The trouble with Honolulu's street signs became clear to Makanani Sala and Jayme-Lee Mokulehua on the day in 2021 when they were leaving a meeting at Kapolei Hale. They noticed the signs on either corner outside of the building, the City and County of Honolulu's administrative center in West Oahu, were spelled differently. One sign read Uluohia Street, the other Uluohia Street.
Driving around the block, they discovered two more variations: Uluohia and Uluohia. One short street smack in the heart of the Kapolei Civic Center, right under the nose of the city government, was spelled four different ways. "How does that happen?" Sala marveled.
Diacritic marks are essential in modern Hawaiian spelling. The kahako (a macron indicating a long vowel) and the okina (an inverted and reversed apostrophe signifying a glottal stop) affect a word's pronunciation. Changing the pronunciation changes the meaning: pua is a flower, pua is a flock and pua means to excrete. Both Sala and Mokulehua, who speak Hawaiian and are acutely aware of the proper use of okina and kahako, were dumbstruck to find a Hawaiian-named street with a different spelling on every corner. "We couldn't unsee that once we saw it," says Sala, a former Hawaiian studies instructor at Windward Community College.
As they drove around that day, they discovered more diacritical goof-ups. The most cringeworthy was on Ala Kahawai Street. One deeply misguided sign had it as "Ala Kahawai," with okina butted up against consonants, something okina aren't allowed to do. "Anyone who speaks Hawaiian knows that's wrong," Mokulehua says. "It doesn't make any sense like that."
The problem was definitely worth a complaint to City Hall-and because the women both work for the city, they took it upon themselves to deal with it. Sala is the executive director of the Mayor's Office of Culture and the Arts (MOCA), and Mokulehua is the office manager. MOCA coordinates the city's involvement in events like parades, festivals and block parties; it commissions artwork for the Art in City Buildings program and manages Honolulu's sister city relationships; it stages the month-long Honolulu City Lights holiday spectacular. Proofreading city street signs has never been on its to-do list.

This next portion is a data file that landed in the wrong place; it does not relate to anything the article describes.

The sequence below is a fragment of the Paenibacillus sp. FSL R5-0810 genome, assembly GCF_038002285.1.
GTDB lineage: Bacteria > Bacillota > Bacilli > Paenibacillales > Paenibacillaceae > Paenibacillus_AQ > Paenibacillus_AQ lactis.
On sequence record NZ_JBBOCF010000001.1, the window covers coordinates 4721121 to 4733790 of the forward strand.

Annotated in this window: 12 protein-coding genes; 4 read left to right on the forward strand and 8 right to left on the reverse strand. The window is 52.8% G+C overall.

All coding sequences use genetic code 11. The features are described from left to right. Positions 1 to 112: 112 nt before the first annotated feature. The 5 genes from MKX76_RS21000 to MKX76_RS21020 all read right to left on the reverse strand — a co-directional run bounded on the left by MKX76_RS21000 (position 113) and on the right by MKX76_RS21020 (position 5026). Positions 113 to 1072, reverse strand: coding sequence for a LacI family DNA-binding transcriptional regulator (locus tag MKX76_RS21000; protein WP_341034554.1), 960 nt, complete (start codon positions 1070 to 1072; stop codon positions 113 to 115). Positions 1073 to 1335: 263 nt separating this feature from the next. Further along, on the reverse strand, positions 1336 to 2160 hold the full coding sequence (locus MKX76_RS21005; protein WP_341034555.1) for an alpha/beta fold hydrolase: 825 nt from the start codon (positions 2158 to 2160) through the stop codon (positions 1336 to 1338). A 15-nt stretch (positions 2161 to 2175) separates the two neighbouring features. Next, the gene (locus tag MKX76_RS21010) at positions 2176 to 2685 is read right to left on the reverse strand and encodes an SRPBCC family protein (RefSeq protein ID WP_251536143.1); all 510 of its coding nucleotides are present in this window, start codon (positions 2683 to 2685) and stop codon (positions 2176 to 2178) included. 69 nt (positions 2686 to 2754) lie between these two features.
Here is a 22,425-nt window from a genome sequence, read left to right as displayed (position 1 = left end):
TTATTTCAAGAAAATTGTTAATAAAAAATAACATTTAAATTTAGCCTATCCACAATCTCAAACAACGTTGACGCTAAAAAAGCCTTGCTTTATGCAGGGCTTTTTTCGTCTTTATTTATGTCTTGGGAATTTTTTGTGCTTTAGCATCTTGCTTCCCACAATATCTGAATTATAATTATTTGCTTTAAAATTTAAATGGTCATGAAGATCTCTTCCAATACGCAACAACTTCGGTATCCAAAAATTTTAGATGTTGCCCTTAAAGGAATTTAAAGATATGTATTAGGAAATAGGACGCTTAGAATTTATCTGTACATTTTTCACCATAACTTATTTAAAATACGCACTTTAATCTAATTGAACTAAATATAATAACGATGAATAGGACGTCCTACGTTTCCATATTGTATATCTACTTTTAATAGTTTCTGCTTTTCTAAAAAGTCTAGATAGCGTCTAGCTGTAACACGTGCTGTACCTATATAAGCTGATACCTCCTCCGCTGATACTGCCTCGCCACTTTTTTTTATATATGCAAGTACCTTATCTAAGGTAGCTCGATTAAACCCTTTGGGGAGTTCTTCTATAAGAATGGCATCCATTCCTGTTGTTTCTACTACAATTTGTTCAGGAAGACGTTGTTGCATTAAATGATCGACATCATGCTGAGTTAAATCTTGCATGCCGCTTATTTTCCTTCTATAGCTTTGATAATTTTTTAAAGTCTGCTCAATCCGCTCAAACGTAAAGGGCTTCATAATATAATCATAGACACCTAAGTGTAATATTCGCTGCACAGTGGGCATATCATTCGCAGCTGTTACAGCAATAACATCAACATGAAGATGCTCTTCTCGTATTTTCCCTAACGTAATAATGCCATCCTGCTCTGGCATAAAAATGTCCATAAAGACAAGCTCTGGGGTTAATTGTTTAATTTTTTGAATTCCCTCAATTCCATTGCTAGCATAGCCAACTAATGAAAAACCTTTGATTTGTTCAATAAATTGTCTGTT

The Hawaiian language's two essential diacritics, the okina and the kahako, have been included on Honolulu street signs since 1979, but they haven't always been used correctly. At the city's Sign Fabrication Shop (seen on page 52) a pair of decommissioned signs is on display. Above, an older sign at the corner of Nuuanu and Judd awaits the addition of an okina.
But MOCA's mission is to "provide equal and abundant opportunity for exposure to culture and the arts in all its forms." Most of Honolulu's streets have Hawaiian names. What are all these names doing if not providing the people of Honolulu with "abundant opportunity for exposure" to Hawaiian culture? Why shouldn't spellchecking fall under MOCA's purview? Sala showed photos of the Kapolei signs to mayor Rick Blangiardi, and he was roused. "A hallmark of this administration is that if you see a problem, you jump in and fix it," says Sala. "So we just made it ours."
In February 2022, in conjunction with Mahina Olelo Hawaii, Hawaiian Language Month, MOCA issued a call for Oahu residents to tip off the city to misspelled street signs via Instagram or MOCA's website. Sala dubbed it the Word on the Street project, posted a few YouTube videos and got some press coverage to promote it. "Our team here will be building an inventory that will be used to create new signs and recommission old signs," she announced.
Word on the Street netted more than thirty misspelled Hawaiian streets. Most were unequivocally incorrect. These include streets named after well-known places (Kaneohe Bay Drive, Nanakuli Avenue), historic figures or characters (Hiiaka Street, named for one of the goddess Pele's many sisters) and common words without more than one possible spelling (Kuaaina "countryside" Way; Hakiokio "flute" Place).
To determine the correct spellings, Sala and Mokulehua used the Hawaiian Dictionary, by Mary Kawena Pukui and Samuel Elbert, and Place Names of Hawaii, by Pukui, Elbert and Esther Mookini. Old land-use records and even oral histories could be helpful, too, Sala says. Her and Mokulehua's background in the Hawaiian language is indispensable. At Uluohia Street they recognized a compound word-ulu meaning "grove" and ohia an endemic Hawaiian tree. "It means a grove of ohia trees," Sala says. "Only one of the signs got it right."
After discovering multiple misspellings of a Hawaiian street name outside of West Oahu's satellite city hall, Makanani Sala, head of the Mayor's Office of Culture and the Arts (seen above), started a social media campaign to identify spelling problems on other street signs. The Word on the Street project launched last February, coinciding with Mahina Olelo Hawaii, Hawaiian-language Month.